General Purpose GPU Programming

During the past 20 years there has been a steadily increasing demand for high-end visual applications. For example video games, movies, and medical imaging are applications which demand real-time graphics processing. As a result, graphics processing units (GPU's) need to be able to perform a high volume of arithmetic operations quickly and efficiently. GPGPU stands for General-Purpose computation on Graphics Processing Units. Graphics Processing Units are high-performance many-core processors that can be used to accelerate a wide range of applications. Advances in GPU chip architectures have opened the gateway for high definition video rendering, real time MRI imaging, as well as bringing digital characters to life on screen.

In the summer of 2011, while working as a research assistant for Dr. Kaori Tanaka, I began benchmarking the performance of GPU's for scientific calculations. The algorithms were developed using nVidia's CUDA parallel computing platform and calculations were performed on WestGrid's Checkers cluster.

The algorithm which was tested is an implementation of the Riccati equations, and requires performing numerical integration of ordinary differential equations, as well as iterating the results for convergence. The numerical recipes routine "odeint" is used to solve the differential equations. Typical calculations may require calling this routine on the order of 100 million times. The figure to the right illustrates that a GPU implementation of this algorithm is roughly 10x faster than when performed on a conventional CPU.

The routine DSYEV is a lapack routine which performs a double precision symmetric eigenvalue decomposition. I also investigated how the GPU implementation of lapack routines scales versus conventional CPU calculations. The lower figure on the right illustrates how the GPU routine (CULA DSYEV) performs relative to the corresponding serial and parallel versions. The CULA package performs roughly 5x faster than the serial version and is competitive with the 6-8 processor MPI versions. This is significant for a few reasons:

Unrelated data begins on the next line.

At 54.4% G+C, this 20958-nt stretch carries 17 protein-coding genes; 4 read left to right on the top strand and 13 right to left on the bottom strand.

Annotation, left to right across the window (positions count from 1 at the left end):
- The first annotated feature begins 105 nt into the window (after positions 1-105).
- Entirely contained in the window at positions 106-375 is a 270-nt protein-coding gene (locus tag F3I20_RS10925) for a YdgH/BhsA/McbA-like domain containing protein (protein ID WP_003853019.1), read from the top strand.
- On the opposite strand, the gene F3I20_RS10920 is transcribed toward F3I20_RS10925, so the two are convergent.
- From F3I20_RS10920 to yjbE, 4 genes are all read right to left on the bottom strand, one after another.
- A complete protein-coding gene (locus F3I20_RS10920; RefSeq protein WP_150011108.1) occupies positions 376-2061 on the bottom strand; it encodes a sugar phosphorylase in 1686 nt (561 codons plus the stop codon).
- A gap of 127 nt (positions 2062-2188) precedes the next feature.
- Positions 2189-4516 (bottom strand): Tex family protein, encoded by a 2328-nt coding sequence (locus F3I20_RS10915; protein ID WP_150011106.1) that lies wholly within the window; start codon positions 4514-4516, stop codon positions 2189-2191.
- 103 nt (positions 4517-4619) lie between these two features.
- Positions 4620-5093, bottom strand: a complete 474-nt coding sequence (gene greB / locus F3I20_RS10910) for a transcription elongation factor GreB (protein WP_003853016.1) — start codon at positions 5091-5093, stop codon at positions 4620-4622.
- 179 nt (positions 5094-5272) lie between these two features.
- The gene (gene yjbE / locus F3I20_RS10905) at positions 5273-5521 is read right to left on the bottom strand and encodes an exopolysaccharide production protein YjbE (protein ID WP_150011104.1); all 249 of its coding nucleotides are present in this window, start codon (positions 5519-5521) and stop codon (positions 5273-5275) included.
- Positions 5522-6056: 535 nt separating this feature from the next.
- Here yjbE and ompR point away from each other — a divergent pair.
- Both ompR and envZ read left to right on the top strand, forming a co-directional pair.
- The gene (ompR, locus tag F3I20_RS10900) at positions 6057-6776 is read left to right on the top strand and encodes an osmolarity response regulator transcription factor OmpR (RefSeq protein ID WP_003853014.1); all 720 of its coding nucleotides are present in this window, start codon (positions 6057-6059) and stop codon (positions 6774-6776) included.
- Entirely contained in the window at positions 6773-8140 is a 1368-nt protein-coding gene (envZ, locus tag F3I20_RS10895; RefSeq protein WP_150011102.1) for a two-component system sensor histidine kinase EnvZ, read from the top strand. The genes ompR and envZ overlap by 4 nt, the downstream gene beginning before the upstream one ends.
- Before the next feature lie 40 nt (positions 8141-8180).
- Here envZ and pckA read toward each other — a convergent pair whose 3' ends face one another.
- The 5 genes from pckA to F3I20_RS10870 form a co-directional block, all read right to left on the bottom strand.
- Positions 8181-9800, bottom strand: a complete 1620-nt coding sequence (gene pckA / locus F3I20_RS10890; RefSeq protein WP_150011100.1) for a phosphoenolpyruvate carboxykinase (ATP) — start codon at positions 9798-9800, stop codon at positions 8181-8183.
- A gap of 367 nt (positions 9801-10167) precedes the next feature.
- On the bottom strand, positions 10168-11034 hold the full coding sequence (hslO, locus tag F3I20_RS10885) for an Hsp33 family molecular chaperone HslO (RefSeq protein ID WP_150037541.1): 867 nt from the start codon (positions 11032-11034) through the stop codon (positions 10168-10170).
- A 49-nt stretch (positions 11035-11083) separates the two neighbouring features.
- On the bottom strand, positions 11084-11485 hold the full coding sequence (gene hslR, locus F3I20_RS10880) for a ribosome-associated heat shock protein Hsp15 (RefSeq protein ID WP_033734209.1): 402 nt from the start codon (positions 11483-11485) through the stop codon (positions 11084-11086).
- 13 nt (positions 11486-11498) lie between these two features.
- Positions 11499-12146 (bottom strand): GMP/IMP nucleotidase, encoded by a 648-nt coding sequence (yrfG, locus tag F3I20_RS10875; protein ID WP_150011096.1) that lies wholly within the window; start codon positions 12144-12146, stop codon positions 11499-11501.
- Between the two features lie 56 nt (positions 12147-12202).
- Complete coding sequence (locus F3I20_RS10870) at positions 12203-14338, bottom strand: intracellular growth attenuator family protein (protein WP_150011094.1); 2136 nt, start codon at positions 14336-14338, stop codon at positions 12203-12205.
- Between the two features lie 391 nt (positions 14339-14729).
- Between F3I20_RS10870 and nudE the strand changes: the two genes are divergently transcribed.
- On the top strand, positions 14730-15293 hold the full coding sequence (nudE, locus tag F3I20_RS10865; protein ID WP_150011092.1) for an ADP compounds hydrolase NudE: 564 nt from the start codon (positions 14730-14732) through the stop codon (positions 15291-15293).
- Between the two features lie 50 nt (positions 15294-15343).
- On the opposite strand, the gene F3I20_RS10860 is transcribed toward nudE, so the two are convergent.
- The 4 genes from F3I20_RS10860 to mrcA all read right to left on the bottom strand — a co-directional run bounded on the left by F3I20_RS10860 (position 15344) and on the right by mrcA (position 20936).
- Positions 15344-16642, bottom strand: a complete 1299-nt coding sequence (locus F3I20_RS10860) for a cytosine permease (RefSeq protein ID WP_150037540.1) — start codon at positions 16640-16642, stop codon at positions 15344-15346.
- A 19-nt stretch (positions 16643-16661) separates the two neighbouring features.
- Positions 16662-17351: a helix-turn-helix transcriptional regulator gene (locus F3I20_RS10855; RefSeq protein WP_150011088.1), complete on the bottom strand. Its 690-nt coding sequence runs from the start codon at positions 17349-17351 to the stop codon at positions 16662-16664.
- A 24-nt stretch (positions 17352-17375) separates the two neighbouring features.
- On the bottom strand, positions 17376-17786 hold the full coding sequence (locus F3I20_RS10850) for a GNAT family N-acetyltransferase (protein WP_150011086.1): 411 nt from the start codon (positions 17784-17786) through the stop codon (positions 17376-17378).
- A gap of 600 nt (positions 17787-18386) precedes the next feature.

1. CULA is very easy to use. Literally, the only difference between the serial and GPU versions of my code is about 4 lines. If one already has software using the serial lapack library it is very simple to implement the GPU version.
  2. You can use the cula library in C or in Fortran. For old-school programmers there is no need to learn a new language.
  3. The alternative is ScaLapack, which can be hard to implement depending on the application. With ScaLapack one has to initialize process grids, distribute matrices, gather data, collect, etc. Due to the added communication time, more processors does not always increase performance unless the matrix size is sufficiently large.

The above figure clearly illustrates that the GPU implementation of the Riccati algorithm shows significant performance enhancement over the CPU version with a speedup of roughly 10x.

Scaling properties of the GPU implementation of LAPACK routines (CULA), vs. the LAPACK and ScaLAPACK packages. The CULA package performs roughly 5x faster than the corresponding serial version and is competitive with the 6-8 processor MPI versions.